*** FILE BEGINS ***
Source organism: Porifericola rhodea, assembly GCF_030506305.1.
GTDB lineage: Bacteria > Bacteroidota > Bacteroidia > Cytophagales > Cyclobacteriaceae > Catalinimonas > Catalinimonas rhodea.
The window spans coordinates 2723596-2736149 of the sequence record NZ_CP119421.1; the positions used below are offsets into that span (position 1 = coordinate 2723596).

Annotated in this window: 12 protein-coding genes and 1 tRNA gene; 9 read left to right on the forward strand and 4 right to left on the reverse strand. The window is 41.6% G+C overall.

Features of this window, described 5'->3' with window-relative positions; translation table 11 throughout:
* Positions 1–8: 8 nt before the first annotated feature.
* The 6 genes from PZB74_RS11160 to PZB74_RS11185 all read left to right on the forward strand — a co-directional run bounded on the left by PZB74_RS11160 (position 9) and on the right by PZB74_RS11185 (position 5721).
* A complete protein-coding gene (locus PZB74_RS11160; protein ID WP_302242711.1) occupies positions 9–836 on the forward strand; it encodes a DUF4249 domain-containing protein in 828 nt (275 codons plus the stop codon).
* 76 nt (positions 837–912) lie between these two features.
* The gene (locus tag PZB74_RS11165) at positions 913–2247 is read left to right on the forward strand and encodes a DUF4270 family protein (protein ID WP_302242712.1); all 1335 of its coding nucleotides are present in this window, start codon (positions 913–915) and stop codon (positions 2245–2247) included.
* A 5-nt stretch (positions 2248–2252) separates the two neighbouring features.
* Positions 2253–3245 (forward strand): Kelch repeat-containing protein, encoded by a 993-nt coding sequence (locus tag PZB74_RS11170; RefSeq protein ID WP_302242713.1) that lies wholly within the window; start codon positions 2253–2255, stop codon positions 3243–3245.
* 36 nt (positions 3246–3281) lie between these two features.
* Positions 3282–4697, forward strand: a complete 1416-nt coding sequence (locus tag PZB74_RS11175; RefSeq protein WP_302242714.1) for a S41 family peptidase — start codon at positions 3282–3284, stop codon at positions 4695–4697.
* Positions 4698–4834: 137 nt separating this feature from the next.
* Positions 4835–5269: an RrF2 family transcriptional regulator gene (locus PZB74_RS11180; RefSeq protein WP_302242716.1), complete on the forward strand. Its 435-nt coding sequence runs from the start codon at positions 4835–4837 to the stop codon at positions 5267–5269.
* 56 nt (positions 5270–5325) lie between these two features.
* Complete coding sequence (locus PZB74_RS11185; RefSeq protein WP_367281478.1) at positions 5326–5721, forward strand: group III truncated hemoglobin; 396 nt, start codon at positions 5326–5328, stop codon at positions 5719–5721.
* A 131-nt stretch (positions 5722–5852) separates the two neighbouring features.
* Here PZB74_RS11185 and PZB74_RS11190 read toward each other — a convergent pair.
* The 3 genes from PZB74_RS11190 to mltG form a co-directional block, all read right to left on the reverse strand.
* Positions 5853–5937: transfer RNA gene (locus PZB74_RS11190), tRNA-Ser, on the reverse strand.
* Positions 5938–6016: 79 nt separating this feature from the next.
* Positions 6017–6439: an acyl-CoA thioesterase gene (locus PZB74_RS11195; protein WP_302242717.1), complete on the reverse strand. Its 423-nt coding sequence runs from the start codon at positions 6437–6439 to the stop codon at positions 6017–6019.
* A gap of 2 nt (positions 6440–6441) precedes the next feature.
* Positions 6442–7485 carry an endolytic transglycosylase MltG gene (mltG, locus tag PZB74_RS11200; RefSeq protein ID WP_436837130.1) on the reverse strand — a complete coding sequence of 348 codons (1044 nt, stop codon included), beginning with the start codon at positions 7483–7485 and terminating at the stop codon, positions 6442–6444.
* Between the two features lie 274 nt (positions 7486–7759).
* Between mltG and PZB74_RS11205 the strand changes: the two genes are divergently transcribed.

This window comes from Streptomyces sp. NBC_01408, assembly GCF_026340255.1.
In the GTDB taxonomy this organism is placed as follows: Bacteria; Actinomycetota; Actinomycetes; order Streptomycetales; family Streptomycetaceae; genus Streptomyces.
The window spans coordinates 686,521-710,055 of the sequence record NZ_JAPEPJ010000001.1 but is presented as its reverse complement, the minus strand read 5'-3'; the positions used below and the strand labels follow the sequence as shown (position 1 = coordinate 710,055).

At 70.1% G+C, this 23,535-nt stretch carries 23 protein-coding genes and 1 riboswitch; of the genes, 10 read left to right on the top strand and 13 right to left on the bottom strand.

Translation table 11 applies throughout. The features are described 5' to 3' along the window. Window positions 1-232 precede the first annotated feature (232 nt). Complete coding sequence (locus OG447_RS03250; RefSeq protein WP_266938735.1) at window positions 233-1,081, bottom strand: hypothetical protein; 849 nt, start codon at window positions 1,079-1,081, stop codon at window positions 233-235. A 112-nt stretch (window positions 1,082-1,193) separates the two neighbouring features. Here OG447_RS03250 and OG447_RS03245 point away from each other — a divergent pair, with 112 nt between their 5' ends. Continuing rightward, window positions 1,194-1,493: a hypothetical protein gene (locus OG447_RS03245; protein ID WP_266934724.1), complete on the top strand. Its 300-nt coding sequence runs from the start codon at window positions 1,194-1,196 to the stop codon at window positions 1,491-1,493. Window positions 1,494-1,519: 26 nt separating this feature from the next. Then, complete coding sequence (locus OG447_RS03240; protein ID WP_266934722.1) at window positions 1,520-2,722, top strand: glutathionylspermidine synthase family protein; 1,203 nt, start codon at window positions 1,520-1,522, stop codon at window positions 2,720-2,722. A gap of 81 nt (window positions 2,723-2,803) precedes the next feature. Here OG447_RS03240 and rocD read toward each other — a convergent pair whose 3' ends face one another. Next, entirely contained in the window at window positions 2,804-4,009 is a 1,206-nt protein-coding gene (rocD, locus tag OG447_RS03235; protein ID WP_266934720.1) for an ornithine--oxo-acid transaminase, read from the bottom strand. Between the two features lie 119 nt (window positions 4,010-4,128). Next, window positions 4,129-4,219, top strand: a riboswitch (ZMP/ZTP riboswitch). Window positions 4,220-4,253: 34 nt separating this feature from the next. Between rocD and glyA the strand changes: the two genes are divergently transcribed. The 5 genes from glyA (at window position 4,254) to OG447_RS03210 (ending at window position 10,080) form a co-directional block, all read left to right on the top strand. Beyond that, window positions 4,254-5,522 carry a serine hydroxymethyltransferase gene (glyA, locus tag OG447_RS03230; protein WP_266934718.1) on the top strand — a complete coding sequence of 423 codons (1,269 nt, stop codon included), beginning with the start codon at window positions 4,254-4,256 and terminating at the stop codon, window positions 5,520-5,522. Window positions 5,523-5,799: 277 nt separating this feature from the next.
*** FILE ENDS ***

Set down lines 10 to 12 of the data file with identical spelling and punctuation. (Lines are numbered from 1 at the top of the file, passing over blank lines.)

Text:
* The gene (locus tag PZB74_RS11165) at positions 913–2247 is read left to right on the forward strand and encodes a DUF4270 family protein (protein ID WP_302242712.1); all 1335 of its coding nucleotides are present in this window, start codon (positions 913–915) and stop codon (positions 2245–2247) included.
* A 5-nt stretch (positions 2248–2252) separates the two neighbouring features.
* Positions 2253–3245 (forward strand): Kelch repeat-containing protein, encoded by a 993-nt coding sequence (locus tag PZB74_RS11170; RefSeq protein ID WP_302242713.1) that lies wholly within the window; start codon positions 2253–2255, stop codon positions 3243–3245.